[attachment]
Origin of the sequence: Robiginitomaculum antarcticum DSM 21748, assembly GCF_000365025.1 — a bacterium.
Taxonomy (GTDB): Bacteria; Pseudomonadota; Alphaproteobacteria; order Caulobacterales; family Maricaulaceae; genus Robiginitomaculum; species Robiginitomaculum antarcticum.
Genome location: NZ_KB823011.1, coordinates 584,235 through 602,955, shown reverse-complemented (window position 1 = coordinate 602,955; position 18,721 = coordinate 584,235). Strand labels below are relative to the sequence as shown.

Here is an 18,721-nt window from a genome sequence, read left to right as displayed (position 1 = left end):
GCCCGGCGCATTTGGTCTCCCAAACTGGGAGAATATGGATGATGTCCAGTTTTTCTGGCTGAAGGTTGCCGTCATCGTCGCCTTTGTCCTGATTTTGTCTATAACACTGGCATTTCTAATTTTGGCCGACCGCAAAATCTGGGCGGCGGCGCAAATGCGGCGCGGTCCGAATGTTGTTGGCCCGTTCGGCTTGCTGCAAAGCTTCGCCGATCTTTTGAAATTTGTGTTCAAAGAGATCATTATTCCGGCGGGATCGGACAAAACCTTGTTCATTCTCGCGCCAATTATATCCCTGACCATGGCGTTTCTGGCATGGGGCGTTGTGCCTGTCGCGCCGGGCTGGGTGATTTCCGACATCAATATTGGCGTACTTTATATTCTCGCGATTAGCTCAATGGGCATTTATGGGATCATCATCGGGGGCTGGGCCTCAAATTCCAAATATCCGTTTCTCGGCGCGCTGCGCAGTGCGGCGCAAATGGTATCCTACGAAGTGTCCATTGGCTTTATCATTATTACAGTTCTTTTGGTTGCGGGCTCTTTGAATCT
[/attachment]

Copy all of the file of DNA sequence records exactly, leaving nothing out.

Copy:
Origin of the sequence: Robiginitomaculum antarcticum DSM 21748, assembly GCF_000365025.1 — a bacterium.
Taxonomy (GTDB): Bacteria; Pseudomonadota; Alphaproteobacteria; order Caulobacterales; family Maricaulaceae; genus Robiginitomaculum; species Robiginitomaculum antarcticum.
Genome location: NZ_KB823011.1, coordinates 584,235 through 602,955, shown reverse-complemented (window position 1 = coordinate 602,955; position 18,721 = coordinate 584,235). Strand labels below are relative to the sequence as shown.

Here is an 18,721-nt window from a genome sequence, read left to right as displayed (position 1 = left end):
GCCCGGCGCATTTGGTCTCCCAAACTGGGAGAATATGGATGATGTCCAGTTTTTCTGGCTGAAGGTTGCCGTCATCGTCGCCTTTGTCCTGATTTTGTCTATAACACTGGCATTTCTAATTTTGGCCGACCGCAAAATCTGGGCGGCGGCGCAAATGCGGCGCGGTCCGAATGTTGTTGGCCCGTTCGGCTTGCTGCAAAGCTTCGCCGATCTTTTGAAATTTGTGTTCAAAGAGATCATTATTCCGGCGGGATCGGACAAAACCTTGTTCATTCTCGCGCCAATTATATCCCTGACCATGGCGTTTCTGGCATGGGGCGTTGTGCCTGTCGCGCCGGGCTGGGTGATTTCCGACATCAATATTGGCGTACTTTATATTCTCGCGATTAGCTCAATGGGCATTTATGGGATCATCATCGGGGGCTGGGCCTCAAATTCCAAATATCCGTTTCTCGGCGCGCTGCGCAGTGCGGCGCAAATGGTATCCTACGAAGTGTCCATTGGCTTTATCATTATTACAGTTCTTTTGGTTGCGGGCTCTTTGAATCT